Communication Studies, Department of


First Advisor

Jordan Soliz

Date of this Version



Phillips, K. E. (2017). Communication and family identity: Toward a conceptual model of family identity and development of the family identity inventory (Unpublished doctoral dissertation). University of Nebraska, Lincoln, NE.


A DISSERTATION Presented to the Faculty of The Graduate College at the University of Nebraska In Partial Fulfillment of Requirements For the Degree of Doctor of Philosophy, Major: Communication Studies, Under the Supervision of Professor Jordan Soliz. Lincoln, Nebraska: August, 2017

Copyright (c) 2017 Kaitlin Elizabeth Phillips


Families serve as a primary socializing agent in the lives of individuals (Soliz & Rittenour, 2012), and the first social identity individuals have in their lives. Given the complexity and importance of identity—and family identity specifically, the goal of this study is to identify the various dimensions of family identity that scholars and practitioners should account for in their work. Through a two-study exploratory sequential mixed-method design I investigate what constructs comprise a conceptual model of family identity, and I develop a corresponding inventory of Family Identity. Through this process, I will also assess the relationships among these communicative processes, values, and structural attributes along with associations with personal and relational outcomes in the family. In Study One I investigate what characteristics participants identify as unique to their family and compare those themes to existing literature. These themes are then used as the foundation for the conceptual model of family identity. In Study Two, I use the data from Study One and existing scales to create a set of items to measure each of the constructs included in the conceptual model. In addition, I also test a set of propositions about the relationship between communication processes and well-being outcomes, as well as the moderating role of compositional structures, relational ideology, family identification, and life stressors. The findings from Study One resulted in a set of 10 family characteristics and a set of six structural factors. These results in combination with extant literature provide a framework for studying family identity. The first set of results from Study Two involves the psychometric properties of the items and the final set of items which includes 11 communication processes, five relational ideology dimensions, five compositional structures, family identification, and life stressors. Overall, the results demonstrate a relationship between the communication processes and the individual and relational well-being outcomes. The results also underscore the importance of investigating the role of compositional factors as many of the associations varied as a function of race/ethnicity. Implications and pragmatic uses of the inventory are discussed as they pertain to researchers and practitioners.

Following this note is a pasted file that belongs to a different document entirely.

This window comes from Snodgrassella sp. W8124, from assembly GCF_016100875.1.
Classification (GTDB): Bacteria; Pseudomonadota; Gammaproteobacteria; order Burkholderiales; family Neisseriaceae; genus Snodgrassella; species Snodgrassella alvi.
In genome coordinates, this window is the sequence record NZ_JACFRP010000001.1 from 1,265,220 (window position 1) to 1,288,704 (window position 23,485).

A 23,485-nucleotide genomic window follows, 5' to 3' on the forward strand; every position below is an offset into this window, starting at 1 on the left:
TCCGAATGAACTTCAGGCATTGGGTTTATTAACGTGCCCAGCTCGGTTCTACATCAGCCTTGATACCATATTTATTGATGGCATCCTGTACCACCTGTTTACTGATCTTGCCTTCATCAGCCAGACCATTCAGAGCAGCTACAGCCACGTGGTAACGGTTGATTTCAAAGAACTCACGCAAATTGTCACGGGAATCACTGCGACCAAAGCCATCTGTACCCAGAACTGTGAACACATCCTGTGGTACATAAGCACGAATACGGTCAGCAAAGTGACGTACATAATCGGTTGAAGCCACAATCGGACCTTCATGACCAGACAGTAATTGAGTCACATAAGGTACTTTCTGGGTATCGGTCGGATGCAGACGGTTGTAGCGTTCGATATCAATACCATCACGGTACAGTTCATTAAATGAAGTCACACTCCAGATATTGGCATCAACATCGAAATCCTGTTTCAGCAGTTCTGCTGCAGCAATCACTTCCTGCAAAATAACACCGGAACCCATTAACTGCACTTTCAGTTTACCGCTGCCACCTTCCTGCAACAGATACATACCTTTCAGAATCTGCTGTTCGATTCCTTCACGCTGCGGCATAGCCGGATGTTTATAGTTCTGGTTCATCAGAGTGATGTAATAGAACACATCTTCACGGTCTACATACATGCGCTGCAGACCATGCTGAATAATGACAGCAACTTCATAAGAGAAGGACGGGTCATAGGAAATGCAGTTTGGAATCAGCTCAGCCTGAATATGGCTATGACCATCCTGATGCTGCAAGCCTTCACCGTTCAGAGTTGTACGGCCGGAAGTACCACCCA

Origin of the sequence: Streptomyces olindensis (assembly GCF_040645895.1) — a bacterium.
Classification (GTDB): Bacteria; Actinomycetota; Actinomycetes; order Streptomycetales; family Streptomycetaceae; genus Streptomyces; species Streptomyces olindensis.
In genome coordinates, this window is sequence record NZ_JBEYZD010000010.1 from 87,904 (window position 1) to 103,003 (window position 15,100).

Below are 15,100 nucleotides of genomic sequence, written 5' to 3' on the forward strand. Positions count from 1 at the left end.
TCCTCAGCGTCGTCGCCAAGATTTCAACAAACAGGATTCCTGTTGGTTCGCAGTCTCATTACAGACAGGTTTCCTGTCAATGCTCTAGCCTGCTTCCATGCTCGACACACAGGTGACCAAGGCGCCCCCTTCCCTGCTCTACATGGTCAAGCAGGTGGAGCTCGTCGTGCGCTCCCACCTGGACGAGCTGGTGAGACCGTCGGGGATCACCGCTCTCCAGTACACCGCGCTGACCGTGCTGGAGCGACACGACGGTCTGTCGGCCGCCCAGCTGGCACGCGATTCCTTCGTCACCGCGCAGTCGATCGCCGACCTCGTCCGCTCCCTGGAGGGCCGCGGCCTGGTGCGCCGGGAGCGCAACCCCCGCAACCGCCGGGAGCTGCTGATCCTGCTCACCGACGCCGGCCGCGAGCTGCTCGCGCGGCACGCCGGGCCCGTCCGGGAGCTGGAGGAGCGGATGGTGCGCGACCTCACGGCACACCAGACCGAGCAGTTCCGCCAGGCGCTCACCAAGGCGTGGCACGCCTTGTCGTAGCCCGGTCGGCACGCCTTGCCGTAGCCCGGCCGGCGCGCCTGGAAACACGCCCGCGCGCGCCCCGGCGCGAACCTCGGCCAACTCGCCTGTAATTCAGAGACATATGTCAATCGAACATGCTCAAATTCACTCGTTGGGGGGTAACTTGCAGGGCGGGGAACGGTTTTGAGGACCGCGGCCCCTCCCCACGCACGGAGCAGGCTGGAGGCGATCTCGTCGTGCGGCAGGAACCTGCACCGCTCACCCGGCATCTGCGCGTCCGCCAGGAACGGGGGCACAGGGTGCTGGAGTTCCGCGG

Advisor: Jordan Soliz